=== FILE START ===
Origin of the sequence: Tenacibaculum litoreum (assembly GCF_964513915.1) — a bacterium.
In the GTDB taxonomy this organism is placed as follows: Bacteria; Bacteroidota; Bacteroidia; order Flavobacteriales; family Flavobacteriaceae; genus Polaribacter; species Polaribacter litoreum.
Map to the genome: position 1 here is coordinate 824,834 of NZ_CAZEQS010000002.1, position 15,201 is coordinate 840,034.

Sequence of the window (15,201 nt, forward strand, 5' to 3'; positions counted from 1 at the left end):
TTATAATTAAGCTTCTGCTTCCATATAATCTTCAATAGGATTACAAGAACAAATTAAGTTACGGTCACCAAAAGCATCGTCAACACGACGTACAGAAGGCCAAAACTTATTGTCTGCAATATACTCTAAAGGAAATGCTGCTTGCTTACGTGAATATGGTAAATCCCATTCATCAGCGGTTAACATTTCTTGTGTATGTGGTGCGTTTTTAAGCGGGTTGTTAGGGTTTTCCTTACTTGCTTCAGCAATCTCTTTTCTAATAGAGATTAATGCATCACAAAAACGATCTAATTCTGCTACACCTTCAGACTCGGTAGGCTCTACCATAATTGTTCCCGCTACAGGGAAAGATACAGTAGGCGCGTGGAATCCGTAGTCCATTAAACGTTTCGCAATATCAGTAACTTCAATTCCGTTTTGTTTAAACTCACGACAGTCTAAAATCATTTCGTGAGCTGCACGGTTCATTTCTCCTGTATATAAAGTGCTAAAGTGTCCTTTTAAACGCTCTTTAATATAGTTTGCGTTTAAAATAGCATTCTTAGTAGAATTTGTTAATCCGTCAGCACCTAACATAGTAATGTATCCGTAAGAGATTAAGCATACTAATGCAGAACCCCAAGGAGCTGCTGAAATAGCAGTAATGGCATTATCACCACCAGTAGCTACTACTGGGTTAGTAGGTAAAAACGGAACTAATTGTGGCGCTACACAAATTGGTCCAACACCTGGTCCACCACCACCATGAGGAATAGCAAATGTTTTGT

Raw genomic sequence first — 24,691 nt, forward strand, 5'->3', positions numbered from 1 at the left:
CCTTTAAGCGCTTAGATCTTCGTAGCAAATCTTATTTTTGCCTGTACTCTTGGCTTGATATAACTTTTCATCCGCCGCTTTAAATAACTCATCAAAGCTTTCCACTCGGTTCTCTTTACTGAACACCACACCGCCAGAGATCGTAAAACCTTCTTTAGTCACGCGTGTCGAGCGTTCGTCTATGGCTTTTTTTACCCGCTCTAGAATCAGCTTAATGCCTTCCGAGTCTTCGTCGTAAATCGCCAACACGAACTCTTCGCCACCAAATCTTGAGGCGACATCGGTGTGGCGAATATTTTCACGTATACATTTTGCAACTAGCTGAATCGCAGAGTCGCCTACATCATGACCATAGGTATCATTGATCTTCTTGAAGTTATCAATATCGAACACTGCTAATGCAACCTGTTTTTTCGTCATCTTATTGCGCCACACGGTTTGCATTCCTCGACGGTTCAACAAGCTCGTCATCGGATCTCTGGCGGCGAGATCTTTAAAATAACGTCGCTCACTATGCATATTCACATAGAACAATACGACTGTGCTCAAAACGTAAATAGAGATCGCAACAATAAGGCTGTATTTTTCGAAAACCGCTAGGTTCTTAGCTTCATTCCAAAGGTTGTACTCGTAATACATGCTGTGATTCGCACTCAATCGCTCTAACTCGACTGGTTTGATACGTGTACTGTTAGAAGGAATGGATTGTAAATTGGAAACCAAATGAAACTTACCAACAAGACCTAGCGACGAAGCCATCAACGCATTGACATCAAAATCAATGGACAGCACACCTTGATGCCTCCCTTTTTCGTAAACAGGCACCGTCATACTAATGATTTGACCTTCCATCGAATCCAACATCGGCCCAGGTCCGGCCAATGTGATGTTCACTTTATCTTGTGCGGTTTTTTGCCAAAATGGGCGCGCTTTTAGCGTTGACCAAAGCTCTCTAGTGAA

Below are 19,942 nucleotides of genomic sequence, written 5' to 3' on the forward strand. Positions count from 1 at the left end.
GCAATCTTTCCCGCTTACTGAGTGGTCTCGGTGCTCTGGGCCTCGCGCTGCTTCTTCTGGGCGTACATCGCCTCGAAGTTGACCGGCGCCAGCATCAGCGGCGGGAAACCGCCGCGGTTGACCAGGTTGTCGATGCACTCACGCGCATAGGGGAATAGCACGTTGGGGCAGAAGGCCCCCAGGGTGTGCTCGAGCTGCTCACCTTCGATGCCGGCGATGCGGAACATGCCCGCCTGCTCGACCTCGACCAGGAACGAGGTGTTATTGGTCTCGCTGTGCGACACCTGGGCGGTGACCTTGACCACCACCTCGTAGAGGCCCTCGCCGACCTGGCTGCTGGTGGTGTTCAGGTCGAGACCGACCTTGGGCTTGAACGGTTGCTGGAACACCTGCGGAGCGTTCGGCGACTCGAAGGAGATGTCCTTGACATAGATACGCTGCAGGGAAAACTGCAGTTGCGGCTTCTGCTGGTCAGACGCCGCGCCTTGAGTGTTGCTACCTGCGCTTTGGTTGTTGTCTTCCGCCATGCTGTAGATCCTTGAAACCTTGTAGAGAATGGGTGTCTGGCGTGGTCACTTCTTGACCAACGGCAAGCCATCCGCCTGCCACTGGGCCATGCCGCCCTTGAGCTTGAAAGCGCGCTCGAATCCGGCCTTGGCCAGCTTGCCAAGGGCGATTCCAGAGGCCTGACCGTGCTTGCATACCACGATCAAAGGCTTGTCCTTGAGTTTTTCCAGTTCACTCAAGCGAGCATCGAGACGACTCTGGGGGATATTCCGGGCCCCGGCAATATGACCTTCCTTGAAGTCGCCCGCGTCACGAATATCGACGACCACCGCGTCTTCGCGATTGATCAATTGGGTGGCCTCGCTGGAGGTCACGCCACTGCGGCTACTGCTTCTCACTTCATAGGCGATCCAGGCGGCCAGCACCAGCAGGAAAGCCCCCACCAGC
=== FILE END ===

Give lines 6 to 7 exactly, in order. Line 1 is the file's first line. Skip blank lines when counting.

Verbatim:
Raw genomic sequence first — 24,691 nt, forward strand, 5'->3', positions numbered from 1 at the left:
CCTTTAAGCGCTTAGATCTTCGTAGCAAATCTTATTTTTGCCTGTACTCTTGGCTTGATATAACTTTTCATCCGCCGCTTTAAATAACTCATCAAAGCTTTCCACTCGGTTCTCTTTACTGAACACCACACCGCCAGAGATCGTAAAACCTTCTTTAGTCACGCGTGTCGAGCGTTCGTCTATGGCTTTTTTTACCCGCTCTAGAATCAGCTTAATGCCTTCCGAGTCTTCGTCGTAAATCGCCAACACGAACTCTTCGCCACCAAATCTTGAGGCGACATCGGTGTGGCGAATATTTTCACGTATACATTTTGCAACTAGCTGAATCGCAGAGTCGCCTACATCATGACCATAGGTATCATTGATCTTCTTGAAGTTATCAATATCGAACACTGCTAATGCAACCTGTTTTTTCGTCATCTTATTGCGCCACACGGTTTGCATTCCTCGACGGTTCAACAAGCTCGTCATCGGATCTCTGGCGGCGAGATCTTTAAAATAACGTCGCTCACTATGCATATTCACATAGAACAATACGACTGTGCTCAAAACGTAAATAGAGATCGCAACAATAAGGCTGTATTTTTCGAAAACCGCTAGGTTCTTAGCTTCATTCCAAAGGTTGTACTCGTAATACATGCTGTGATTCGCACTCAATCGCTCTAACTCGACTGGTTTGATACGTGTACTGTTAGAAGGAATGGATTGTAAATTGGAAACCAAATGAAACTTACCAACAAGACCTAGCGACGAAGCCATCAACGCATTGACATCAAAATCAATGGACAGCACACCTTGATGCCTCCCTTTTTCGTAAACAGGCACCGTCATACTAATGATTTGACCTTCCATCGAATCCAACATCGGCCCAGGTCCGGCCAATGTGATGTTCACTTTATCTTGTGCGGTTTTTTGCCAAAATGGGCGCGCTTTTAGCGTTGACCAAAGCTCTCTAGTGAA